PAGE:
By Aaron Malin
The Show-Me Cannabis Foundation works tirelessly to investigate and publicize the practices and impacts of cannabis prohibition in Missouri. We look closely at the secretive and violent activities of Missouri's multi-jurisdictional drug task forces. These task forces make a huge proportion of cannabis arrests in Missouri each year, and also regularly violate the law themselves.
We have used Missouri's open records law (Sunshine Law) to obtain thousands of documents from hundreds of drug warriors in every corner of the state. They have revealed, on many occasions, that the most zealous proponents of marijuana prohibition have a very hard time following laws themselves. Our open records requests have revealed a very wide array of unscrupulous and unlawful activities, including:
- A Saint Louis task force attorney pretended his task force didn't exist in response to an open records request.
- A Kansas City area drug squad, with jurisdiction limited to narcotics, repeatedly undertook non-narcotics cases including homicide investigations.
- An east-central Missouri task force with jurisdiction in six counties physically prevented us from attending a public meeting under threat of arrest.
- A mid-missouri drug task force covers for an officer who kicked a restrained suspect square in the face, allows him to resign quietly, and helps him find another law enforcement job within the month.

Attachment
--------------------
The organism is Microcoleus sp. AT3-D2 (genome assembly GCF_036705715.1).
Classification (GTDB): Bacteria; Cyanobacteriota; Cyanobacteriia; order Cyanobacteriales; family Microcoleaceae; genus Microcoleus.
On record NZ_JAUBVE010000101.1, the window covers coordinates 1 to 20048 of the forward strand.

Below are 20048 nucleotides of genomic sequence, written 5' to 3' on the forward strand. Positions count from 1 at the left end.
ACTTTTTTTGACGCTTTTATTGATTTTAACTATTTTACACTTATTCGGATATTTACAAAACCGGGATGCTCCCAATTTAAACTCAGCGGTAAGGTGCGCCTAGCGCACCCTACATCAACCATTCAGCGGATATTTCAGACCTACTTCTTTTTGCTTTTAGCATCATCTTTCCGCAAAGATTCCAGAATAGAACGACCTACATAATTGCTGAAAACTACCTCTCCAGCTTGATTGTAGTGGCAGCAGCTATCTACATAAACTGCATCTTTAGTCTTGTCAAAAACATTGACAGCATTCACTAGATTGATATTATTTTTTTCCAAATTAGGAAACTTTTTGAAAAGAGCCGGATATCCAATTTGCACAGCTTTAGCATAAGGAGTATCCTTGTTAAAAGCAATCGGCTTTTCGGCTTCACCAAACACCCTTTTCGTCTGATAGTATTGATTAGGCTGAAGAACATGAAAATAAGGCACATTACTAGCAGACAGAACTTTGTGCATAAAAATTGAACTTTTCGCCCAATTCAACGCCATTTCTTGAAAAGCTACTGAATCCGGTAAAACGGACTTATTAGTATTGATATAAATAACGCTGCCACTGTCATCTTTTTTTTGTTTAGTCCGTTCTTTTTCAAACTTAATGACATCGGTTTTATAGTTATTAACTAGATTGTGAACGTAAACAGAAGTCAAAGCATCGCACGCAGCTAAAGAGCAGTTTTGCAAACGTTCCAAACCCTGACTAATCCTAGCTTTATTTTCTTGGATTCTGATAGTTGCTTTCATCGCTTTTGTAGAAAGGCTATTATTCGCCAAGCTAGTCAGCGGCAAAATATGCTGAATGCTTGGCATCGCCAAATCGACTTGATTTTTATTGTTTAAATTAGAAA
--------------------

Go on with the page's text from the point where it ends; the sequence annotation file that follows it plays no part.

- A northwest Missouri drug task force denied their existence in a recorded phone call before claiming to be exempt from both state AND federal law.
- Drug warriors from across the state received state-approved law-enforcement training credits for attending a taxpayer-funded seminar where they learned the latest propaganda for advocating against cannabis policy reform.
We also published a comprehensive report that details these abuses, and many more, earlier this year. Unfortunately, we have encountered continuous lawbreaking even following the publication of that report, so a second version is currently in the works. We will continue to shine a light on the drug war, and the drug warriors, in Missouri, but we need your help to do so. From the hundreds of open records requests we've pursued to the five lawsuits we've filed against drug warriors illegally harboring secrets, our research requires substantial resources. Drug task forces and the Missouri Department of Public Safety sometimes charge hundreds or thousands of dollars for a single set of public documents in an attempt to price us out of our research. Drug task forces we've been forced to sue for access to public records think they can succeed in keeping public documents from us by filing numerous frivolous motions that might make it too expensive for us to continue fighting.
Source: Show-Me Cannabis